STOCKHOLM – The immigration authorities in Sweden are exploring the option of introducing legislation under which asylum seekers and migrants could be deported for lack of displaying an adequate lifestyle.
Prime Minister Ulf Kristersson’s government is trying to introduce stricter eligibility criteria for asylum, changes in refugee admission, or a focus on controlling undocumented migration and is reviewing Swedish legislation to potentially revoke residence permits based on “shortcomings in lifestyles.”
Under the proposals being discussed, the government might go after those who are engaged in bad behavior and habits, or choices that the government may deem inconsistent with Swedish societal norms or values.
Revealing the details of what could be an improper lifestyle making one eligible for deportation, Paulina Brandberg, Minister for Gender Equality, highlighted examples of lifestyle shortcomings, including benefits fraud, debt, a dishonest livelihood, substance abuse, as well as association with criminal networks or violent and extremist groups threatening basic Swedish values.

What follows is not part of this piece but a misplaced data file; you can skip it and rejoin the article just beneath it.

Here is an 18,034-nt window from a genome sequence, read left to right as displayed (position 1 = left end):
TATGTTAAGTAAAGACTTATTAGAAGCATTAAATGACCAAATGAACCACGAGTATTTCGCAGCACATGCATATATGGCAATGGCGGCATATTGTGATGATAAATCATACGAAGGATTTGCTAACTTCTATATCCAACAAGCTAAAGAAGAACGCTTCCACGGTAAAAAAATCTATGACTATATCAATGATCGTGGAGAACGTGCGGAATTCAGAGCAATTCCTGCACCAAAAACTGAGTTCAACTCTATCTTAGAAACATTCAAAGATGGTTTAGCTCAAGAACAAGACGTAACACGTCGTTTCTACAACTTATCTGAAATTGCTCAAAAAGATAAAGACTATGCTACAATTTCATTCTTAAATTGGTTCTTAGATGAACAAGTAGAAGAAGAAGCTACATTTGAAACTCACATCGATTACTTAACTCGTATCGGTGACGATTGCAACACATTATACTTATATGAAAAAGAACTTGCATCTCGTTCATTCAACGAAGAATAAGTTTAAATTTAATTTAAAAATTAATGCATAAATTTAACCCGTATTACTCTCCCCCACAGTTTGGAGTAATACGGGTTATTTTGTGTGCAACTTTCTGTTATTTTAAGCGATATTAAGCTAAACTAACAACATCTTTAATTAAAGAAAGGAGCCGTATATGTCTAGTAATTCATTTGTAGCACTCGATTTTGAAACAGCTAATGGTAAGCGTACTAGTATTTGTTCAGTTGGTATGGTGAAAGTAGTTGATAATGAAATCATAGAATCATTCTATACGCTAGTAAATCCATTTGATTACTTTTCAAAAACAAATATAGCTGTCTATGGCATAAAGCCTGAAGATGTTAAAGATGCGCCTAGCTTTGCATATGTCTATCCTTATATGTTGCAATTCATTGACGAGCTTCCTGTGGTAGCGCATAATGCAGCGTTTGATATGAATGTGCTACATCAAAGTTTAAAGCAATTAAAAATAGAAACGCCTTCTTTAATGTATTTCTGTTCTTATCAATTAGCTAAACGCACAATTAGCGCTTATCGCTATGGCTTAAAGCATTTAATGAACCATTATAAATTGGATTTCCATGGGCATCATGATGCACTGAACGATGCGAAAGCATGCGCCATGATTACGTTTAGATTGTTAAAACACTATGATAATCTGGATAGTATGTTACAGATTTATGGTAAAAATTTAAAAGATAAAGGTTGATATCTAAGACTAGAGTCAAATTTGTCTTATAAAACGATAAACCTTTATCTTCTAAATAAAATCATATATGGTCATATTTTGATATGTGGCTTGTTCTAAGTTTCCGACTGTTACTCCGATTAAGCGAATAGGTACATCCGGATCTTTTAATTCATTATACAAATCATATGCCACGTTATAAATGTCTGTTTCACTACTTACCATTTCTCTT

The government would now review Swedish laws to ascertain if there were specific grounds for revoking residence permits.
“If there is something other than these democratic values you wish for, or even actively work against what Sweden stands for, then it is simply not here you should live,” Brandberg was quoted as saying by France 24.
Meanwhile, Ludvig Aspling, migration spokesman for the Sweden Democrats, said that a basic principle of Swedish immigration law is that only Swedish citizens have an unconditional right to reside in the country.
The review would be headed by former judge Robert Schott and a report in this regard is expected by mid-January 2025.
Despite the announcement of the review of legislation, Sveriges Radio, Justice Minister Gunnar Strommer also announced a probe looking at increasing powers on revoking citizenship, a move seen exactly opposite to the review.
Sweden, a Nordic country in Northern Europe, boasts a rich cultural heritage, stunning landscapes, and a high standard of living. With a population of around 10 million, it embodies a society known for its egalitarian values and progressive policies.